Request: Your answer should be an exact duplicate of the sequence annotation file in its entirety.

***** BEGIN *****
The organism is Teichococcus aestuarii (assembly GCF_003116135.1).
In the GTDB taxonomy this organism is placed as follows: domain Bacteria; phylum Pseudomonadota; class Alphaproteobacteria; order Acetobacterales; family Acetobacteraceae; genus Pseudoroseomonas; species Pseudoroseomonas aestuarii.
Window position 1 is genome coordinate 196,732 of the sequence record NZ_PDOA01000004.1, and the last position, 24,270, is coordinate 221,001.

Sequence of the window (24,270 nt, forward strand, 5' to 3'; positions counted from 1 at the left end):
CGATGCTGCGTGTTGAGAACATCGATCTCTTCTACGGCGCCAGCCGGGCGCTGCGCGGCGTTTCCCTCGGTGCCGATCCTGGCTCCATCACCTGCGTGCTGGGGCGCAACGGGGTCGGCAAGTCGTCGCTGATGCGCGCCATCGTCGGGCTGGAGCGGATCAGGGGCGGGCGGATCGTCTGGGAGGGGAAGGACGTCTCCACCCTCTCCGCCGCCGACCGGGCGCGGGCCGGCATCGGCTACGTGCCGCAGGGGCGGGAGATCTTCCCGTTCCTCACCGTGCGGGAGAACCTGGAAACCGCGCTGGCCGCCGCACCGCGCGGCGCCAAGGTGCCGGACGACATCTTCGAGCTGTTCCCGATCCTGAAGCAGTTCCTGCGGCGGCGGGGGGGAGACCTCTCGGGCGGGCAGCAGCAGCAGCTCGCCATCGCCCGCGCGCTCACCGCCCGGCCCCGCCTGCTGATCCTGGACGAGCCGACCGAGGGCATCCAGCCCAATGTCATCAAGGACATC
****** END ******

The organism is Teichococcus aestuarii (assembly GCF_003116135.1).
In the GTDB taxonomy this organism is placed as follows: domain Bacteria; phylum Pseudomonadota; class Alphaproteobacteria; order Acetobacterales; family Acetobacteraceae; genus Pseudoroseomonas; species Pseudoroseomonas aestuarii.
Window position 1 is genome coordinate 196,732 of the sequence record NZ_PDOA01000004.1, and the last position, 24,270, is coordinate 221,001.

Sequence of the window (24,270 nt, forward strand, 5' to 3'; positions counted from 1 at the left end):
CGATGCTGCGTGTTGAGAACATCGATCTCTTCTACGGCGCCAGCCGGGCGCTGCGCGGCGTTTCCCTCGGTGCCGATCCTGGCTCCATCACCTGCGTGCTGGGGCGCAACGGGGTCGGCAAGTCGTCGCTGATGCGCGCCATCGTCGGGCTGGAGCGGATCAGGGGCGGGCGGATCGTCTGGGAGGGGAAGGACGTCTCCACCCTCTCCGCCGCCGACCGGGCGCGGGCCGGCATCGGCTACGTGCCGCAGGGGCGGGAGATCTTCCCGTTCCTCACCGTGCGGGAGAACCTGGAAACCGCGCTGGCCGCCGCACCGCGCGGCGCCAAGGTGCCGGACGACATCTTCGAGCTGTTCCCGATCCTGAAGCAGTTCCTGCGGCGGCGGGGGGGAGACCTCTCGGGCGGGCAGCAGCAGCAGCTCGCCATCGCCCGCGCGCTCACCGCCCGGCCCCGCCTGCTGATCCTGGACGAGCCGACCGAGGGCATCCAGCCCAATGTCATCAAGGACATC